Tom Latter’s revival of Jim Cartwright’s uplifting story has opened at the Park Theatre.
The Rise and Fall of Little Voice tells the tale of a timid but talented young girl, who has hidden herself away in her bedroom in a northern town. Unbeknown to her mother Mari – who, in stark contrast, lives a noisy life full of booze, men and greasy breakfasts – Little Voice has been listening to her deceased father’s records, perfecting the art of mimicking some of the 20th century’s greatest divas. When Mari brings local impresario Ray home after a night out, he is amazed to hear Little Voice singing in her room and forces her onto the stage where we witness a startling transformation.
It’s a poignant, pretty and ultimately uplifting tale. Much has been made of the casting of this particular staging which features, for the first time, a real-life mother and daughter relationship between Mari (Sally George) and Little Voice (Rafaella Hutchinson). The latter spends the majority of the first act so withdrawn that it’s difficult to ascertain whether this actually adds anything to the production, although the characters and dynamic develop during the second act, which leads to some interesting and moving moments.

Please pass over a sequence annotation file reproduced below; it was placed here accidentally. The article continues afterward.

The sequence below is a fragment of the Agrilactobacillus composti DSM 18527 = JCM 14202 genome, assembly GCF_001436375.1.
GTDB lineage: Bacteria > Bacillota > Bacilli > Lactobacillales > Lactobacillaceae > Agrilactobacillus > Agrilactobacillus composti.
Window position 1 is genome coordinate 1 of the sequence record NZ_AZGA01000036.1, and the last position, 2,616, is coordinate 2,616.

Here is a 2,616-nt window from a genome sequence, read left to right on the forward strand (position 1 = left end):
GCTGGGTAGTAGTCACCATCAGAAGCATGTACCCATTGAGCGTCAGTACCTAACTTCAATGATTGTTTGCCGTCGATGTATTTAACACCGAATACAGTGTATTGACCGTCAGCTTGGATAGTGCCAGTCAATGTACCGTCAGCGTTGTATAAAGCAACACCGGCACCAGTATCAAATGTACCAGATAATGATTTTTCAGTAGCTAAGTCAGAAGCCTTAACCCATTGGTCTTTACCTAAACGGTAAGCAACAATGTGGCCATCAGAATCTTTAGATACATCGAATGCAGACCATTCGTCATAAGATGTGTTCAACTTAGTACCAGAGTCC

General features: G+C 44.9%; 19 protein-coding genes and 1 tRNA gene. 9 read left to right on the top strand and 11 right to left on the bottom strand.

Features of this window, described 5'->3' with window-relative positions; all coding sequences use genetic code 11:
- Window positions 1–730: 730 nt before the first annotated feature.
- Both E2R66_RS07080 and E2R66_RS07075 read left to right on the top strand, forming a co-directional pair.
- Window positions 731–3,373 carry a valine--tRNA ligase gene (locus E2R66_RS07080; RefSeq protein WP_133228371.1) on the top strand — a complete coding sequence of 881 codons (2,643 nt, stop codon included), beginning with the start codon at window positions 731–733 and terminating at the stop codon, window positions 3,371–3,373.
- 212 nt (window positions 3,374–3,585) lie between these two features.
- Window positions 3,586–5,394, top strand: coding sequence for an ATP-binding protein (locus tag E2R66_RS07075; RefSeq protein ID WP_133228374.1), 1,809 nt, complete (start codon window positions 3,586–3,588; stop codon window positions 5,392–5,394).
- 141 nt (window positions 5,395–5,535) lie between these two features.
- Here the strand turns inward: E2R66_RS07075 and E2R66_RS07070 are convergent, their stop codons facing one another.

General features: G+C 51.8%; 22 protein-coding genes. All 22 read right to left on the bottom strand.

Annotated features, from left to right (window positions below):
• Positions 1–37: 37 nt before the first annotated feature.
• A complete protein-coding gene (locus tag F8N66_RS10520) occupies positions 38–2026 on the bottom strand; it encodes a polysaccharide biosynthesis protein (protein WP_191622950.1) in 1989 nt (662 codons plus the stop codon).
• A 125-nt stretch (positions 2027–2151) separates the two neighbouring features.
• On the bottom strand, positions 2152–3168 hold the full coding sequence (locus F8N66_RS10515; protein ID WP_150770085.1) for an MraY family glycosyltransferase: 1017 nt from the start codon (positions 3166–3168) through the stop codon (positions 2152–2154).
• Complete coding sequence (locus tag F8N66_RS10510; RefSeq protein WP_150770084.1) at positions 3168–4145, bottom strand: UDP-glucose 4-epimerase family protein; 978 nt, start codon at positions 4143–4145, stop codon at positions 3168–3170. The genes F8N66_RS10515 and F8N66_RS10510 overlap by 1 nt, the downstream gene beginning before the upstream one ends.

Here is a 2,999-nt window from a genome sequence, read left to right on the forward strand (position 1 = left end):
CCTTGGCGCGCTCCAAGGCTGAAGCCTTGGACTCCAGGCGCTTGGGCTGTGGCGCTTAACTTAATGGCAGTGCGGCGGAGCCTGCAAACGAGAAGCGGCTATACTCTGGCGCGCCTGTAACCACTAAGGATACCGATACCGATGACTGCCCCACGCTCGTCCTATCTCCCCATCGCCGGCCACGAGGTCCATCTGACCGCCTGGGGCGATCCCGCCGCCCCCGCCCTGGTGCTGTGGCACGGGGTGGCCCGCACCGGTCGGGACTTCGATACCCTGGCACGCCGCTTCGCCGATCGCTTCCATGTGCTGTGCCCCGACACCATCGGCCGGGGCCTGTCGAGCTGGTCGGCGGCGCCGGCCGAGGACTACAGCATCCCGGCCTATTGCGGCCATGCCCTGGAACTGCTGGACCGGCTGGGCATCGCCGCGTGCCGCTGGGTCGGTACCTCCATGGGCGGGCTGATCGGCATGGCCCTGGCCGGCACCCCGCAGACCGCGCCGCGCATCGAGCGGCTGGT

There are some superb comic scenes in this production, too. There is a good deal of physical comedy throughout and we particularly enjoyed a hilariously choreographed rendition of The Jacksons’ I Want You Back which was performed with gusto by Mari and her friend Sadie (Jamie-Rose Monk). Both take it in turn to light up the stage with their comedic physicality and they share a handful of amusing synchronised moments.
We also particularly enjoyed the relationship between Little Voice and her one supporter, Billy (Linford Johnson), who meet by chance while Mari is having a telephone installed. Over the course of the play he encourages her to leave the mimicry behind and find her own voice. They share a supportive and understanding relationship filled with cute little moments.
This revival of The Rise and Fall of Little Voice is an impressive production. It has the right balance of light and shade, a healthy dose of comedy and plenty of poignant moments; it also features a cast of talented performers. We like the theatre space that the Park 200 affords and it’s a good fit for this staging. Highly recommended.
Gay Times gives The Rise and Fall of Little Voice – ★★★★☆
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